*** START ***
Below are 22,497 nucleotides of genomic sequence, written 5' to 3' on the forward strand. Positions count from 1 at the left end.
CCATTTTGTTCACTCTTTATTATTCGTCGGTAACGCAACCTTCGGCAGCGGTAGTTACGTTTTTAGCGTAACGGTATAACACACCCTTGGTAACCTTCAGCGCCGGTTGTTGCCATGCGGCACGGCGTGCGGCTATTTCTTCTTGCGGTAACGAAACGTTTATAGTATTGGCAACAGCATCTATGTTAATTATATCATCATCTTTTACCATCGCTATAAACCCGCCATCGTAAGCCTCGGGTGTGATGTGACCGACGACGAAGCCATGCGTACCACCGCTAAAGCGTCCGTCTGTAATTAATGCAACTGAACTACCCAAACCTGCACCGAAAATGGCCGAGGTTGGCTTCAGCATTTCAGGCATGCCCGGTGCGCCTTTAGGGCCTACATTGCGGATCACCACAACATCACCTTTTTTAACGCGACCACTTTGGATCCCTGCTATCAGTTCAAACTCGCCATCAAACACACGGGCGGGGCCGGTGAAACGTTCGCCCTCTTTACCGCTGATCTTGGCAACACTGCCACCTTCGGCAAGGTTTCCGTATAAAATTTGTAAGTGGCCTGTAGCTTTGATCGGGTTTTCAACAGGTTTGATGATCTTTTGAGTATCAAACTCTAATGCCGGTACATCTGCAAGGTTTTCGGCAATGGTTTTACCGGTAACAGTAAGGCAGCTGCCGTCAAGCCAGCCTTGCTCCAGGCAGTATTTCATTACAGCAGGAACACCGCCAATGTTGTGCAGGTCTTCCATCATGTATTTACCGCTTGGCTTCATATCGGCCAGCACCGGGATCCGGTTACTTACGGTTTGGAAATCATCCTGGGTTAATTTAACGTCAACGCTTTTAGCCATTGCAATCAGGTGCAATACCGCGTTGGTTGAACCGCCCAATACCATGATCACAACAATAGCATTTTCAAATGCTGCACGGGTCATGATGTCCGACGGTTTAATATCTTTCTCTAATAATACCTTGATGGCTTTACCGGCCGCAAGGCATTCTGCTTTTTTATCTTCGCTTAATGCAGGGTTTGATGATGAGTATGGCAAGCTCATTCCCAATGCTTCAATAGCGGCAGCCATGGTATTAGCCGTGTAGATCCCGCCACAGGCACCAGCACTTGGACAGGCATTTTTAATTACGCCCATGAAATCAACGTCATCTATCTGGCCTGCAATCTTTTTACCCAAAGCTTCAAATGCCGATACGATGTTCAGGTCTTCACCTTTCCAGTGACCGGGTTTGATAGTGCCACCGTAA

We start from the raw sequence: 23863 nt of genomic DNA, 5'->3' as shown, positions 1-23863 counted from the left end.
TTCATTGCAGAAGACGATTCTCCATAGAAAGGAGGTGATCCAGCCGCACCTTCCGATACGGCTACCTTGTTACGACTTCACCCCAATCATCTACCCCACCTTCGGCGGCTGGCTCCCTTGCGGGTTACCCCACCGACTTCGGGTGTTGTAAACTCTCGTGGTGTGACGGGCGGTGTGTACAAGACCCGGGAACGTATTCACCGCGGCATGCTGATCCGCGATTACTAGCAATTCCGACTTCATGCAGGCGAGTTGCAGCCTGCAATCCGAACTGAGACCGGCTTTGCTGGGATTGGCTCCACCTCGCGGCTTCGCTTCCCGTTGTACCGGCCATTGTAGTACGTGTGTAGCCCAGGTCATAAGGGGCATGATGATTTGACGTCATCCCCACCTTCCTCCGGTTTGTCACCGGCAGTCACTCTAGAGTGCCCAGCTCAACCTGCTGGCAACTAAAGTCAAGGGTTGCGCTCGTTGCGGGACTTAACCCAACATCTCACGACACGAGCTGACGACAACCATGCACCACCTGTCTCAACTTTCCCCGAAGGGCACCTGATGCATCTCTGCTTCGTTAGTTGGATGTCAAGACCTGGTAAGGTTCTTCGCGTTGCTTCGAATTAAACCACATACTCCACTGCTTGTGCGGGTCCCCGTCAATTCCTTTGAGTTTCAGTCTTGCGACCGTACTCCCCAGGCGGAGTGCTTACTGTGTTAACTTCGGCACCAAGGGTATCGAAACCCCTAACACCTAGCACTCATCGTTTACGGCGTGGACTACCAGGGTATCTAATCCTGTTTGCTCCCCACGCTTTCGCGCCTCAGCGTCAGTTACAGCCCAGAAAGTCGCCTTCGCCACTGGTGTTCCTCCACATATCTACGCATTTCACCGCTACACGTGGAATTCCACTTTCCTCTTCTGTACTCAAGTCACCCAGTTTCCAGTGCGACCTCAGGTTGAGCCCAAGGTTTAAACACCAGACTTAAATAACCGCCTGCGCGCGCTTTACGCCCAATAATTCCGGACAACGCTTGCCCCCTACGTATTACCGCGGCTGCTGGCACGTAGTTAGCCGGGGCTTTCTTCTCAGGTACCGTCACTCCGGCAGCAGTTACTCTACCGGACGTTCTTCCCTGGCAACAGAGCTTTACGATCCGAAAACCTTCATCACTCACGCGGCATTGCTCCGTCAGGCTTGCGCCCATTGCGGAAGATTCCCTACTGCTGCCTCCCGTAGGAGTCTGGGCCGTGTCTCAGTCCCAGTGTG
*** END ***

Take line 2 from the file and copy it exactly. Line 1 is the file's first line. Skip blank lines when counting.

CCATTTTGTTCACTCTTTATTATTCGTCGGTAACGCAACCTTCGGCAGCGGTAGTTACGTTTTTAGCGTAACGGTATAACACACCCTTGGTAACCTTCAGCGCCGGTTGTTGCCATGCGGCACGGCGTGCGGCTATTTCTTCTTGCGGTAACGAAACGTTTATAGTATTGGCAACAGCATCTATGTTAATTATATCATCATCTTTTACCATCGCTATAAACCCGCCATCGTAAGCCTCGGGTGTGATGTGACCGACGACGAAGCCATGCGTACCACCGCTAAAGCGTCCGTCTGTAATTAATGCAACTGAACTACCCAAACCTGCACCGAAAATGGCCGAGGTTGGCTTCAGCATTTCAGGCATGCCCGGTGCGCCTTTAGGGCCTACATTGCGGATCACCACAACATCACCTTTTTTAACGCGACCACTTTGGATCCCTGCTATCAGTTCAAACTCGCCATCAAACACACGGGCGGGGCCGGTGAAACGTTCGCCCTCTTTACCGCTGATCTTGGCAACACTGCCACCTTCGGCAAGGTTTCCGTATAAAATTTGTAAGTGGCCTGTAGCTTTGATCGGGTTTTCAACAGGTTTGATGATCTTTTGAGTATCAAACTCTAATGCCGGTACATCTGCAAGGTTTTCGGCAATGGTTTTACCGGTAACAGTAAGGCAGCTGCCGTCAAGCCAGCCTTGCTCCAGGCAGTATTTCATTACAGCAGGAACACCGCCAATGTTGTGCAGGTCTTCCATCATGTATTTACCGCTTGGCTTCATATCGGCCAGCACCGGGATCCGGTTACTTACGGTTTGGAAATCATCCTGGGTTAATTTAACGTCAACGCTTTTAGCCATTGCAATCAGGTGCAATACCGCGTTGGTTGAACCGCCCAATACCATGATCACAACAATAGCATTTTCAAATGCTGCACGGGTCATGATGTCCGACGGTTTAATATCTTTCTCTAATAATACCTTGATGGCTTTACCGGCCGCAAGGCATTCTGCTTTTTTATCTTCGCTTAATGCAGGGTTTGATGATGAGTATGGCAAGCTCATTCCCAATGCTTCAATAGCGGCAGCCATGGTATTAGCCGTGTAGATCCCGCCACAGGCACCAGCACTTGGACAGGCATTTTTAATTACGCCCATGAAATCAACGTCATCTATCTGGCCTGCAATCTTTTTACCCAAAGCTTCAAATGCCGATACGATGTTCAGGTCTTCACCTTTCCAGTGACCGGGTTTGATAGTGCCACCGTAA